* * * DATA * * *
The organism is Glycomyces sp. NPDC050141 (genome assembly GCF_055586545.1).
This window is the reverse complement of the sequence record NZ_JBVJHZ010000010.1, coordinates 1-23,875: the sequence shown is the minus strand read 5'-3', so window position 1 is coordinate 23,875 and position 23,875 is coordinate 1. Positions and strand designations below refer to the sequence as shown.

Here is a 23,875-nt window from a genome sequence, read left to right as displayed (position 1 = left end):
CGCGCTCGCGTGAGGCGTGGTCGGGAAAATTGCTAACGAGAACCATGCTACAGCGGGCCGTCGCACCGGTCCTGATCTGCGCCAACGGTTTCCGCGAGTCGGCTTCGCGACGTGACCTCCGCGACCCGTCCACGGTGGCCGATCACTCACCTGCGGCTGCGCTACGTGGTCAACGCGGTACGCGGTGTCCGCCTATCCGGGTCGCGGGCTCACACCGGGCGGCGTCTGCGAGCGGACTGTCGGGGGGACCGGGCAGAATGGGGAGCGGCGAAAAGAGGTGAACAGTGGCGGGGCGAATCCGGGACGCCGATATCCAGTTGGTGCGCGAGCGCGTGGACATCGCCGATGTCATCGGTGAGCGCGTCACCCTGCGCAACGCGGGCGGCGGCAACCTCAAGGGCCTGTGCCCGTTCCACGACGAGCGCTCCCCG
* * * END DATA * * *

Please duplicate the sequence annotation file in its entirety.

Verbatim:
The organism is Glycomyces sp. NPDC050141 (genome assembly GCF_055586545.1).
This window is the reverse complement of the sequence record NZ_JBVJHZ010000010.1, coordinates 1-23,875: the sequence shown is the minus strand read 5'-3', so window position 1 is coordinate 23,875 and position 23,875 is coordinate 1. Positions and strand designations below refer to the sequence as shown.

Here is a 23,875-nt window from a genome sequence, read left to right as displayed (position 1 = left end):
CGCGCTCGCGTGAGGCGTGGTCGGGAAAATTGCTAACGAGAACCATGCTACAGCGGGCCGTCGCACCGGTCCTGATCTGCGCCAACGGTTTCCGCGAGTCGGCTTCGCGACGTGACCTCCGCGACCCGTCCACGGTGGCCGATCACTCACCTGCGGCTGCGCTACGTGGTCAACGCGGTACGCGGTGTCCGCCTATCCGGGTCGCGGGCTCACACCGGGCGGCGTCTGCGAGCGGACTGTCGGGGGGACCGGGCAGAATGGGGAGCGGCGAAAAGAGGTGAACAGTGGCGGGGCGAATCCGGGACGCCGATATCCAGTTGGTGCGCGAGCGCGTGGACATCGCCGATGTCATCGGTGAGCGCGTCACCCTGCGCAACGCGGGCGGCGGCAACCTCAAGGGCCTGTGCCCGTTCCACGACGAGCGCTCCCCG